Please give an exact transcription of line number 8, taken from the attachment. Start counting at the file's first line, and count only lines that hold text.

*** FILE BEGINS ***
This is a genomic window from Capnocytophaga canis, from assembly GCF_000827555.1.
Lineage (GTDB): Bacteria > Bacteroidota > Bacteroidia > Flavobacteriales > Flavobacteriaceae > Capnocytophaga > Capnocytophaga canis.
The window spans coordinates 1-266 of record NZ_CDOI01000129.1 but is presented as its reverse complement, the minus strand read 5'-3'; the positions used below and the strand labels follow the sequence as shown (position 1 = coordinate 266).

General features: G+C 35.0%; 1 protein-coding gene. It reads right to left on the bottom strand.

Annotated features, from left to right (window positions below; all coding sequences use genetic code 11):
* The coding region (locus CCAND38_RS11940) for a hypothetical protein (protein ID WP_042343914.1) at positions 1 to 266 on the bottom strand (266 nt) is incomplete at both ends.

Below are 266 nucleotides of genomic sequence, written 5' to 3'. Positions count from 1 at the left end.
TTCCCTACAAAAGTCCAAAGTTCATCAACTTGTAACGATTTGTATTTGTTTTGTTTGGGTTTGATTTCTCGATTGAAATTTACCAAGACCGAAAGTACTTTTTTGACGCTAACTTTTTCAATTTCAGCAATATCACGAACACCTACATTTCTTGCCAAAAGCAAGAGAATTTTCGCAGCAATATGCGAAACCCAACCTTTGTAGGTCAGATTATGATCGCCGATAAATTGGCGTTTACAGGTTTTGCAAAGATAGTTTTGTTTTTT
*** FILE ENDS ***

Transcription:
TTCCCTACAAAAGTCCAAAGTTCATCAACTTGTAACGATTTGTATTTGTTTTGTTTGGGTTTGATTTCTCGATTGAAATTTACCAAGACCGAAAGTACTTTTTTGACGCTAACTTTTTCAATTTCAGCAATATCACGAACACCTACATTTCTTGCCAAAAGCAAGAGAATTTTCGCAGCAATATGCGAAACCCAACCTTTGTAGGTCAGATTATGATCGCCGATAAATTGGCGTTTACAGGTTTTGCAAAGATAGTTTTGTTTTTT